Conflicts of interest: None.
Immunohistochemical analysis of FOXP3+ regulatory T cells in healthy human skin and autoimmune dermatoses
Article first published online: 22 AUG 2013
© 2013 The International Society of Dermatology
International Journal of Dermatology
Volume 53, Issue 3, pages 294–299, March 2014
How to Cite
Terras, S., Gambichler, T., Moritz, R. K. C., Altmeyer, P. and Lambert, J. (2014), Immunohistochemical analysis of FOXP3+ regulatory T cells in healthy human skin and autoimmune dermatoses. International Journal of Dermatology, 53: 294–299. doi: 10.1111/j.1365-4632.2012.05808.x
The research was performed at the Department of Dermatology, Ghent University Hospital, De Pintelaan 185 9000 Ghent, Belgium
- Issue published online: 20 FEB 2014
- Article first published online: 22 AUG 2013
Regulatory T cells (Tregs) play an important role in autoimmune diseases. In skin, the presence of Tregs is thought to be mandatory for suppression of autoreactive T cells. Here, we assess the number of Tregs in skin of healthy subjects and patients with an autoimmune dermatosis.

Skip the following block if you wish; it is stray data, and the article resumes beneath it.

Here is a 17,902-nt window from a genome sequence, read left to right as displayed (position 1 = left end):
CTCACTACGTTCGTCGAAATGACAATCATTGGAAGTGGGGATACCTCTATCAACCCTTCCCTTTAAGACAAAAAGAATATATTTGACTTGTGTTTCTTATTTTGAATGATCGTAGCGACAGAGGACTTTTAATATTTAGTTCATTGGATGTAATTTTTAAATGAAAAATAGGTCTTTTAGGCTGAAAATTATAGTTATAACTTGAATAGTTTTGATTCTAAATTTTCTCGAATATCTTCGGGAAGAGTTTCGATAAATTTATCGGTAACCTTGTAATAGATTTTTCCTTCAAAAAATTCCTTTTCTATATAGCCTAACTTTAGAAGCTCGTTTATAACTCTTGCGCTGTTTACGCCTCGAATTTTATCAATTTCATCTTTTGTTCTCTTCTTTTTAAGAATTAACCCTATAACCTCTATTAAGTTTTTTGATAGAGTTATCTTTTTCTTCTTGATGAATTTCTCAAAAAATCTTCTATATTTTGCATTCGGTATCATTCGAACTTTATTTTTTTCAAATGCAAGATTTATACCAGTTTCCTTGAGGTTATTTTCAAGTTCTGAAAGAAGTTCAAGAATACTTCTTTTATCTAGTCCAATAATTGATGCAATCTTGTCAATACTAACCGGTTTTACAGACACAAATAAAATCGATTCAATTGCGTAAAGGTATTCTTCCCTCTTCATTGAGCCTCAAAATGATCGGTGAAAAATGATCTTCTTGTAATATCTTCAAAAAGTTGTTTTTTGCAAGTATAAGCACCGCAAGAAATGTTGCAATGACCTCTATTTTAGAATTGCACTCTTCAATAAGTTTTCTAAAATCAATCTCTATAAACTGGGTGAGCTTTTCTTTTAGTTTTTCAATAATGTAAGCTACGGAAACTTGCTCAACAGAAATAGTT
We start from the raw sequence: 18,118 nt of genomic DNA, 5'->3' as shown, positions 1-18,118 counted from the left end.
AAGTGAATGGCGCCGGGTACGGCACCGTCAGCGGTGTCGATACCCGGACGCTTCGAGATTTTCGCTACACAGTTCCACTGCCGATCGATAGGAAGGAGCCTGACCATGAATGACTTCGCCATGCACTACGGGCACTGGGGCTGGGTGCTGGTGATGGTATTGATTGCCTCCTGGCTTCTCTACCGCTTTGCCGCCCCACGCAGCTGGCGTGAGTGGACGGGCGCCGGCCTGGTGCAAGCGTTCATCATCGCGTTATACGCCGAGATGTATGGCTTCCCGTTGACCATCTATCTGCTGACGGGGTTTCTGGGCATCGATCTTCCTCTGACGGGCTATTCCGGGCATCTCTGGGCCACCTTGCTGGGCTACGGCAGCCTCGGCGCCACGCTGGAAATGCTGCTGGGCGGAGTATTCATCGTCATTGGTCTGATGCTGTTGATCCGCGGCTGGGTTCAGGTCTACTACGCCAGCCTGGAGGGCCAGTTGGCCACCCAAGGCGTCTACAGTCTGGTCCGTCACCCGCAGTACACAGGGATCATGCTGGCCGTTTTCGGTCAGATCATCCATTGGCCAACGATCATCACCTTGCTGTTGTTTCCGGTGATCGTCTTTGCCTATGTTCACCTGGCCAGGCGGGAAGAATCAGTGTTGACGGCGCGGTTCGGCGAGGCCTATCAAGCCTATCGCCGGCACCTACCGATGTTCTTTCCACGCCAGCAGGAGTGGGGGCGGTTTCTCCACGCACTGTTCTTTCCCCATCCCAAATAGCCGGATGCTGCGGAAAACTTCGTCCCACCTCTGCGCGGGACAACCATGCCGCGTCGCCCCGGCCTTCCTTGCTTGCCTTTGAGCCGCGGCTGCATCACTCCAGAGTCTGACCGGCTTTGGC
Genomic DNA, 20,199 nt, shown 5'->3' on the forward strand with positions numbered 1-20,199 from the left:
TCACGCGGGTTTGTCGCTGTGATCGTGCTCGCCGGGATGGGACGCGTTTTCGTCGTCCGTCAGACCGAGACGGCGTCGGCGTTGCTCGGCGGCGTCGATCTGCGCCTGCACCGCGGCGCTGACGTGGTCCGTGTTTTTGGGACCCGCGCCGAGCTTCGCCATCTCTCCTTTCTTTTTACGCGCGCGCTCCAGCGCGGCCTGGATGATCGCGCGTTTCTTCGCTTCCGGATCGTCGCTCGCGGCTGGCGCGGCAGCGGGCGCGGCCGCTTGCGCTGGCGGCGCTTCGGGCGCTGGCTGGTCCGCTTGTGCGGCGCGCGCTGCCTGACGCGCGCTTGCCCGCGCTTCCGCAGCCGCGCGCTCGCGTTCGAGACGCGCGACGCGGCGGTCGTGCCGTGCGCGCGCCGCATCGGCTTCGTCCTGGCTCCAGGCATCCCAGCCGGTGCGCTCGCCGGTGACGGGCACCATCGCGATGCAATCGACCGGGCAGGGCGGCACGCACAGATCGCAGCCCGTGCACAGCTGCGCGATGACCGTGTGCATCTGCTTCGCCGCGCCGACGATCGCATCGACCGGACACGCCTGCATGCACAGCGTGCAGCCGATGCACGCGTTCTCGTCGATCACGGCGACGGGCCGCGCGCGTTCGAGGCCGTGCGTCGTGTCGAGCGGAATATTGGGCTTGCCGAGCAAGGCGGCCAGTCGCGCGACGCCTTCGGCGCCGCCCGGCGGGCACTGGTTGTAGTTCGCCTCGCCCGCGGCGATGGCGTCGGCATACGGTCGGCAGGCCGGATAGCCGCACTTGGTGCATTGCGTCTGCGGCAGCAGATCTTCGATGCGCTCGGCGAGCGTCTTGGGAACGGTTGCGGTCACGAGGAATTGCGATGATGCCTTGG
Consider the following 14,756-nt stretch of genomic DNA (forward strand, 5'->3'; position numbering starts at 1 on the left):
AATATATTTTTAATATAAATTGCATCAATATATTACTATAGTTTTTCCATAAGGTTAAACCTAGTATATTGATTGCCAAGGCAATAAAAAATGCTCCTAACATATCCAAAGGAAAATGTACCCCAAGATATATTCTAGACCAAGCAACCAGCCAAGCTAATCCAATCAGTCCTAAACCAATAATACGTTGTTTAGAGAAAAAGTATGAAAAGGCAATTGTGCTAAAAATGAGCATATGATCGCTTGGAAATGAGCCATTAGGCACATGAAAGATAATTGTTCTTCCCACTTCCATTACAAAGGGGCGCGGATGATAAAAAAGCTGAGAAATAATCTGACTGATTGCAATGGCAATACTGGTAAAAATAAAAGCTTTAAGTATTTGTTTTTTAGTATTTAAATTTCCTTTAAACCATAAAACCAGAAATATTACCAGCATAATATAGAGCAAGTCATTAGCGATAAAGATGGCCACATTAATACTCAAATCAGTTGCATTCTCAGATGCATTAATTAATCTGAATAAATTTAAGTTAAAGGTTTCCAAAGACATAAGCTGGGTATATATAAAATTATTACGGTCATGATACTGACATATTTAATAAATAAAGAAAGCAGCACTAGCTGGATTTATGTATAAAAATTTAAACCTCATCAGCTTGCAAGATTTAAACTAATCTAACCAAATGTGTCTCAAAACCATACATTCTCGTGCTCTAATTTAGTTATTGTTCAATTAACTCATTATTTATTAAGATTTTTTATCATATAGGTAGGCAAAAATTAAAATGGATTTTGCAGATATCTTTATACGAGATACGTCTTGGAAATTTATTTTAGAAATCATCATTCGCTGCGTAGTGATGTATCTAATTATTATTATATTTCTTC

Immunohistochemical stainings for CD3 and FOXP3 on skin biopsies of healthy subjects and subjects with psoriasis, vitiligo, pemphigus vulgaris, bullous pemphigoid, and halo nevus to assess the number of T and regulatory T cells, respectively.
Low numbers of CD3+ and FOXP3+ cells were seen in the skin of healthy controls (median = 0.5%). A significantly higher frequency of Tregs was seen in lesional skin of patients with psoriasis (median = 12.4%) and patients with bullous pemphigoid (median = 10.1%) as compared to controls. In vitiligo (median = 0.0%), pemphigus vulgaris (median = 5.2%), and halo nevi (median = 5.4%), no significant difference in number of FOXP3+ cells was observed when compared to controls.
As confirmed in the literature, few Tregs were seen in healthy skin. A high number of Tregs were present in lesional skin from patients with psoriasis and bullous pemphigoid. These results support the hypothesis that not a decrease in number but rather a decrease in function of Tregs would be at the basis of autoimmune skin diseases, which could result in unrestrained activation autoreactive T cells in skin of patients with autoimmune dermatoses.